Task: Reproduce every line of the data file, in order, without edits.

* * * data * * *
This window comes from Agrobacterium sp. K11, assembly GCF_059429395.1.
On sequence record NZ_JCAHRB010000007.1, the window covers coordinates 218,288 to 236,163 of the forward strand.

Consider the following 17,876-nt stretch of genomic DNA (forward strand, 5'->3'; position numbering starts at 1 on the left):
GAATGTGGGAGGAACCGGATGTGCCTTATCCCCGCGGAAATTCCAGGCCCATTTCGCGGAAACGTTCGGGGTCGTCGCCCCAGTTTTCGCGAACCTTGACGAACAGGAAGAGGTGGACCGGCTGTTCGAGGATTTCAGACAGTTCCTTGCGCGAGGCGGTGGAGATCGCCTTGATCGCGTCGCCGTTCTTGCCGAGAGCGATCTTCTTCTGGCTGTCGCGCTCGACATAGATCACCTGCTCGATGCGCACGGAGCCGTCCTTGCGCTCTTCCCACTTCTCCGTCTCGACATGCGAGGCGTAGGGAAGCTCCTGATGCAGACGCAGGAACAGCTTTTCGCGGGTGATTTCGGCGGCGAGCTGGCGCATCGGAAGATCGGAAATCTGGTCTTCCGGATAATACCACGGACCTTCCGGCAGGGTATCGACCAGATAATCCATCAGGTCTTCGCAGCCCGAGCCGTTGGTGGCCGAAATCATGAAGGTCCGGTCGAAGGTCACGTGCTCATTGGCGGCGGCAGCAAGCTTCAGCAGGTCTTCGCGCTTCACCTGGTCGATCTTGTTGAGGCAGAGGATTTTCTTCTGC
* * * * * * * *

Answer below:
This window comes from Agrobacterium sp. K11, assembly GCF_059429395.1.
On sequence record NZ_JCAHRB010000007.1, the window covers coordinates 218,288 to 236,163 of the forward strand.

Consider the following 17,876-nt stretch of genomic DNA (forward strand, 5'->3'; position numbering starts at 1 on the left):
GAATGTGGGAGGAACCGGATGTGCCTTATCCCCGCGGAAATTCCAGGCCCATTTCGCGGAAACGTTCGGGGTCGTCGCCCCAGTTTTCGCGAACCTTGACGAACAGGAAGAGGTGGACCGGCTGTTCGAGGATTTCAGACAGTTCCTTGCGCGAGGCGGTGGAGATCGCCTTGATCGCGTCGCCGTTCTTGCCGAGAGCGATCTTCTTCTGGCTGTCGCGCTCGACATAGATCACCTGCTCGATGCGCACGGAGCCGTCCTTGCGCTCTTCCCACTTCTCCGTCTCGACATGCGAGGCGTAGGGAAGCTCCTGATGCAGACGCAGGAACAGCTTTTCGCGGGTGATTTCGGCGGCGAGCTGGCGCATCGGAAGATCGGAAATCTGGTCTTCCGGATAATACCACGGACCTTCCGGCAGGGTATCGACCAGATAATCCATCAGGTCTTCGCAGCCCGAGCCGTTGGTGGCCGAAATCATGAAGGTCCGGTCGAAGGTCACGTGCTCATTGGCGGCGGCAGCAAGCTTCAGCAGGTCTTCGCGCTTCACCTGGTCGATCTTGTTGAGGCAGAGGATTTTCTTCTGC